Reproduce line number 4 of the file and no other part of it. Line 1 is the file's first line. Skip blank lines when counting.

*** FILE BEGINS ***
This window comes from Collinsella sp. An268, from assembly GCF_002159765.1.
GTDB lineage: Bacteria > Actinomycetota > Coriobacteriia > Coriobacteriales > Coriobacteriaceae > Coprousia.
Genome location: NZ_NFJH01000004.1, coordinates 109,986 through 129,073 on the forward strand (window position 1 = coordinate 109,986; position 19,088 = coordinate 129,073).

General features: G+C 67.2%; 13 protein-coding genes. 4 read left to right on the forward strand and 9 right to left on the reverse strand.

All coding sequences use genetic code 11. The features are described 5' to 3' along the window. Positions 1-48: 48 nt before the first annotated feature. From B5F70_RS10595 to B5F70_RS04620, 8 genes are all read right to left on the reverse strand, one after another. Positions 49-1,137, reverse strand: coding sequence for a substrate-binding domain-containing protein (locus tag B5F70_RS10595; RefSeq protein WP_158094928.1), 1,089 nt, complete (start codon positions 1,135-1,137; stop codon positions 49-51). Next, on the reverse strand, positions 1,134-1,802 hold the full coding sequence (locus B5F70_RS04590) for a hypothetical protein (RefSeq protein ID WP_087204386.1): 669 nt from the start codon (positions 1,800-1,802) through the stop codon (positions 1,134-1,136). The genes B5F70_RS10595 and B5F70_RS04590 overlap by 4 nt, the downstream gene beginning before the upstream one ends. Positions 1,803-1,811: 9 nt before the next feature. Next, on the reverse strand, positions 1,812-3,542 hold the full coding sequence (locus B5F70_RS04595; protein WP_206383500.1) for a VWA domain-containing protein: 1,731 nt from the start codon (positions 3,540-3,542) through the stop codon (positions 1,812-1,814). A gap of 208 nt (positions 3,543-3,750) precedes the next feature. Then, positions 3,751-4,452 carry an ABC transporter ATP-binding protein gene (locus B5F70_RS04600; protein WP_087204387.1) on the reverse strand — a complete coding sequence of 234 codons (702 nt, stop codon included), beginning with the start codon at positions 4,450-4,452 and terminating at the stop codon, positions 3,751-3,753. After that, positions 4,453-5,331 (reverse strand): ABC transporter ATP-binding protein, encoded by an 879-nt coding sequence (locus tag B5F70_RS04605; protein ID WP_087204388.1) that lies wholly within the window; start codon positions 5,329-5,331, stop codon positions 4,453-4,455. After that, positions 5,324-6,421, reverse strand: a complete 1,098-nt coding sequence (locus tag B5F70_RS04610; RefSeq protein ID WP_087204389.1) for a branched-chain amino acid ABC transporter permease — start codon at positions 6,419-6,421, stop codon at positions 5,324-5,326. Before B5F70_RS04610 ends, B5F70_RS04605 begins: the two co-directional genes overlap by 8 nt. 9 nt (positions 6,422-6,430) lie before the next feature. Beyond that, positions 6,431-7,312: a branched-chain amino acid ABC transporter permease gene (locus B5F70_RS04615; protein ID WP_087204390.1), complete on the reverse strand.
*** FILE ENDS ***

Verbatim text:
General features: G+C 67.2%; 13 protein-coding genes. 4 read left to right on the forward strand and 9 right to left on the reverse strand.